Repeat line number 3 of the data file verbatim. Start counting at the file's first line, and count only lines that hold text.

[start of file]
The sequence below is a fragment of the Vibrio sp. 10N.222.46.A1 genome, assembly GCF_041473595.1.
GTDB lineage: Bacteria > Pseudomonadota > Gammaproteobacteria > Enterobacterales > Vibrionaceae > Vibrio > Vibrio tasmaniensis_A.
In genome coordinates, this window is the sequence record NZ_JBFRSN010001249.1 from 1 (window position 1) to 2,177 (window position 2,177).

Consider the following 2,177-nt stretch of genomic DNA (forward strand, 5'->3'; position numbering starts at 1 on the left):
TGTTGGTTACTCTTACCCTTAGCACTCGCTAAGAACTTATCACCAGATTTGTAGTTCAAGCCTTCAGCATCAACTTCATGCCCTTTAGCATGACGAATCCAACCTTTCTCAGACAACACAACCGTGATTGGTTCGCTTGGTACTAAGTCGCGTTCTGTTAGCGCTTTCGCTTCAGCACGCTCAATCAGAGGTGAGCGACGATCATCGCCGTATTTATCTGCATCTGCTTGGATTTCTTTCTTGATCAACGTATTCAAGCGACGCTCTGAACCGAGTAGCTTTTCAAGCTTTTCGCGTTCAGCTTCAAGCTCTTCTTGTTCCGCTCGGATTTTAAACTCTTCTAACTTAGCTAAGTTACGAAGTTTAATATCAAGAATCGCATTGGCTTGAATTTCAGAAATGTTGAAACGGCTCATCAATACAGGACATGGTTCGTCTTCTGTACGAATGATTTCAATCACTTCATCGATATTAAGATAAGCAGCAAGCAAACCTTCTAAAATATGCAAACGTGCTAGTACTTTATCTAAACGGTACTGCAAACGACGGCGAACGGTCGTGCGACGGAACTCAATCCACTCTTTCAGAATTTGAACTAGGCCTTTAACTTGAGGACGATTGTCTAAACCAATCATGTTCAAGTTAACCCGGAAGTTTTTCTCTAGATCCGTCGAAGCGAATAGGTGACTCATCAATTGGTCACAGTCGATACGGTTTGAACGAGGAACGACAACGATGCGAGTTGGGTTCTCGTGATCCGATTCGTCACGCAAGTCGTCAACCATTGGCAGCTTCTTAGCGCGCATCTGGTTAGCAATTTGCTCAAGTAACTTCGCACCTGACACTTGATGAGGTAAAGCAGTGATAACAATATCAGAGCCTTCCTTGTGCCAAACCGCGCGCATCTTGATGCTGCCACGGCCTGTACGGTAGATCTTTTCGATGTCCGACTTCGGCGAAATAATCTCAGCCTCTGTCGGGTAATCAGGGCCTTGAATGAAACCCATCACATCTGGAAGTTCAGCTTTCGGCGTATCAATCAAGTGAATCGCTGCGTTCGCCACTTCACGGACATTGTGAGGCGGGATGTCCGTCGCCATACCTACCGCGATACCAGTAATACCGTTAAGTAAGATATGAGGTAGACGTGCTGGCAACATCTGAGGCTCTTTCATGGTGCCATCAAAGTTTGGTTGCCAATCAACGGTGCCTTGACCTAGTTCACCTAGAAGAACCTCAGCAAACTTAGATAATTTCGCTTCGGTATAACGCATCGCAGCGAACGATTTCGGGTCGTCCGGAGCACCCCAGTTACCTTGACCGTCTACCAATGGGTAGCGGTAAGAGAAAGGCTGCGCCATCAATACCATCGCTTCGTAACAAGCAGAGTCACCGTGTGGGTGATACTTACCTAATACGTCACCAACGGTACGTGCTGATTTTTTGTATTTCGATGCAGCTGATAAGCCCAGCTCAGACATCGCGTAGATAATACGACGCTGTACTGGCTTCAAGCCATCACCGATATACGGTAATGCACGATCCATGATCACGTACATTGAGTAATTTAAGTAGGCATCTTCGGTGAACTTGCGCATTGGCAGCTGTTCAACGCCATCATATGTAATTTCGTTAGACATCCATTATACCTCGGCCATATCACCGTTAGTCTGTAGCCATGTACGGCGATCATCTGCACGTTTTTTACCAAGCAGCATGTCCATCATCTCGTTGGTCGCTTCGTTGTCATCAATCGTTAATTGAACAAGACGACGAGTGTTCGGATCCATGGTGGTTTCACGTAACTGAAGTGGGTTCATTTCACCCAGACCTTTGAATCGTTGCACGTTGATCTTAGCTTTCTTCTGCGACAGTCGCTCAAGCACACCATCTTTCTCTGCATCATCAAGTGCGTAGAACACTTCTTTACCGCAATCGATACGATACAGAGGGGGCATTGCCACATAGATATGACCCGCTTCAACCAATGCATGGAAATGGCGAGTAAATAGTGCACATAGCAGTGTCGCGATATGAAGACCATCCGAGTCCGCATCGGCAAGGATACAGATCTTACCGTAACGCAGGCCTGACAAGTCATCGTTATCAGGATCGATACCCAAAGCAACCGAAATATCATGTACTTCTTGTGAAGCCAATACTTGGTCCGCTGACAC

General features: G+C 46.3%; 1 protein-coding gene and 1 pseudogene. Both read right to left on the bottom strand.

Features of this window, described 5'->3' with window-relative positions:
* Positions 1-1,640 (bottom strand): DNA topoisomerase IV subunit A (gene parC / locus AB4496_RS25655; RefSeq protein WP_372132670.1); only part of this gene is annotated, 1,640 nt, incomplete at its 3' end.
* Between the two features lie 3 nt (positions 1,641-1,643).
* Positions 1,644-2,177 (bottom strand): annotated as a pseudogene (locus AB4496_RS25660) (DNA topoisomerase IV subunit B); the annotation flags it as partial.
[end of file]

In genome coordinates, this window is the sequence record NZ_JBFRSN010001249.1 from 1 (window position 1) to 2,177 (window position 2,177).